2. Be assertive and speak up
Calmly communicate your boundaries to others. Avoid the temptation to over-explain or justify your boundaries (this opens up room for argument and self-doubt). Just state what your boundary is, in the simplest possible terms. For example, “I won’t be drinking alcohol at dinner tonight”.
It can also make it easier for your needs to be well-received if you keep the focus on yourself. For instance, instead of saying, “I don’t want you texting me every five minutes” say, “I’ll only have the time and energy to check in with you once on my lunch break.”
3. Recognise the signals that a boundary has been violated
In addition to having clearly defined boundaries so that you can know, logically, when a boundary has been violated, it’s also important to tune in to your emotions. Feeling angry, sad, frustrated or overwhelmed may be a sign that someone has violated your boundaries. You may also have a ‘gut feeling’ that something is off, feel squeamish, or creeped out. Pay attention to the signals your body is giving you. Do you feel relaxed and at peace around this person, or are you tense, closed-off, uncomfortable, or even sick-feeling? With practice, you’ll be able to quickly recognise when you need to assert a boundary or even remove yourself from someone’s presence.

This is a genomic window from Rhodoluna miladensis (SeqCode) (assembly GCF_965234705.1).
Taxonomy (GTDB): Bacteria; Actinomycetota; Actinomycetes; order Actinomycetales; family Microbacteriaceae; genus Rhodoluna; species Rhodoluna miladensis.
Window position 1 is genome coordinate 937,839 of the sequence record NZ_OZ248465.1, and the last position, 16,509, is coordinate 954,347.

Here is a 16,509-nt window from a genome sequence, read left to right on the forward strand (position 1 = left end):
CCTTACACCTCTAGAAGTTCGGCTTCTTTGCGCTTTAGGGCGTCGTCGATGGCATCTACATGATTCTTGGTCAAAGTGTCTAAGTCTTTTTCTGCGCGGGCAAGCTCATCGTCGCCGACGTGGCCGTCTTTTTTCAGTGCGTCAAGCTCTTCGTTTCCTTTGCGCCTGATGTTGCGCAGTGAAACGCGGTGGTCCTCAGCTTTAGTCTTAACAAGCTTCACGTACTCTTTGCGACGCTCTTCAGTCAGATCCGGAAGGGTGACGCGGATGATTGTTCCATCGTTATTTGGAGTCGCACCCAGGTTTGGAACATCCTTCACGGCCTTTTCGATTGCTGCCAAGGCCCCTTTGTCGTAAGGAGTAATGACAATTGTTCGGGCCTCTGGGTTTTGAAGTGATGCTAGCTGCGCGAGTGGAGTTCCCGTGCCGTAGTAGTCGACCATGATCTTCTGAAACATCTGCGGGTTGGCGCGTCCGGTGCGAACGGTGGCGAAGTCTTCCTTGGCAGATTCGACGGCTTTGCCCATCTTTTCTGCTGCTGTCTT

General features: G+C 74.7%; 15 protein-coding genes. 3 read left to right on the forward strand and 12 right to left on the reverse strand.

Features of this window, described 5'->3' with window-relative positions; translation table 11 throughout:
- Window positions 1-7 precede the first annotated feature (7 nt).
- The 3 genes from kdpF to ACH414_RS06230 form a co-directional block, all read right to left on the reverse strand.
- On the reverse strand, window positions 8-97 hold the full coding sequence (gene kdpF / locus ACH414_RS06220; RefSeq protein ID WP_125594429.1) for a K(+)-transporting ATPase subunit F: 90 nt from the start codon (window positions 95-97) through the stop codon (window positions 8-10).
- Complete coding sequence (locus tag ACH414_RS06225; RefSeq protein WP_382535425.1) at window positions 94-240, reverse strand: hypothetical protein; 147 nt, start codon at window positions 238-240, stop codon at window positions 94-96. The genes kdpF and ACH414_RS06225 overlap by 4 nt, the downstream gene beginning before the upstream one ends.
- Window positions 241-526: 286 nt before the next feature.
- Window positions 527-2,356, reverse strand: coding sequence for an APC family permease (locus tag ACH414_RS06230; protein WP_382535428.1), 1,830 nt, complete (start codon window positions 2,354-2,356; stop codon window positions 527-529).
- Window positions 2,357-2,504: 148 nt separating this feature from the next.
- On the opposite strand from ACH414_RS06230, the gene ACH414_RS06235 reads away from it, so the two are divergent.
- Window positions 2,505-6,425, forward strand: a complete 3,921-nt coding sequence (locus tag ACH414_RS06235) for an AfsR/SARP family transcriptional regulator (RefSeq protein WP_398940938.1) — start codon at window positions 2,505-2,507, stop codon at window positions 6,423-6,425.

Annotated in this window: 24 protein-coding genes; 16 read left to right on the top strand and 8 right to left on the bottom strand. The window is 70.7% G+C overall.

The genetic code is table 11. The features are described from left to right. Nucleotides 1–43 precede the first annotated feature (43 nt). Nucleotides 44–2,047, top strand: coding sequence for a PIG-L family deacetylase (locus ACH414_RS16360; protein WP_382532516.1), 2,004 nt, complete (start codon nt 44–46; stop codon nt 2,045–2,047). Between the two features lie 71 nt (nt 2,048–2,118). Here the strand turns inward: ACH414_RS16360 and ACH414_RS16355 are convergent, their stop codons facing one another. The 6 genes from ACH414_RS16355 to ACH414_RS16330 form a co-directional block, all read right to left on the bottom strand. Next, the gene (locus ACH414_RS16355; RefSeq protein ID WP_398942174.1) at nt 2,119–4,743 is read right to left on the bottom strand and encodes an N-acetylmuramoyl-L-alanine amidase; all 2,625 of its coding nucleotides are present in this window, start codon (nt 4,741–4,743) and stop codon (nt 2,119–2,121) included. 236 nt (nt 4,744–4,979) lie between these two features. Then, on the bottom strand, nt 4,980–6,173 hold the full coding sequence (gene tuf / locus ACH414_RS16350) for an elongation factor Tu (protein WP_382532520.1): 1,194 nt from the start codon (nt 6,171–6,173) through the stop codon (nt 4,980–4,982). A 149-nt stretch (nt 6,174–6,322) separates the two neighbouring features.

4. Define and enforce consequences for boundary violations
Enforcing a boundary isn’t mean. In fact, it is one of the most loving things you can do for yourself and the people you care about. Enforcing a boundary can feel harsh if you’re not used to doing so, but it doesn’t have to be dramatic.
The simplest way to enforce a boundary is by calling the other person out on their behaviour in a calm, matter-of-fact way. For example, “Did you just say that I look fat? That comment was a bit unnecessary.”
If their behaviour continues, let the person know what the consequences will be for ignoring your boundary. Potential consequences include saying “no,” hanging up the phone, leaving a room, changing a password, cancelling a credit card, or asking them to leave. You may tell someone that you won’t help them out with something anymore, refuse to lend them more money, or even end your relationship.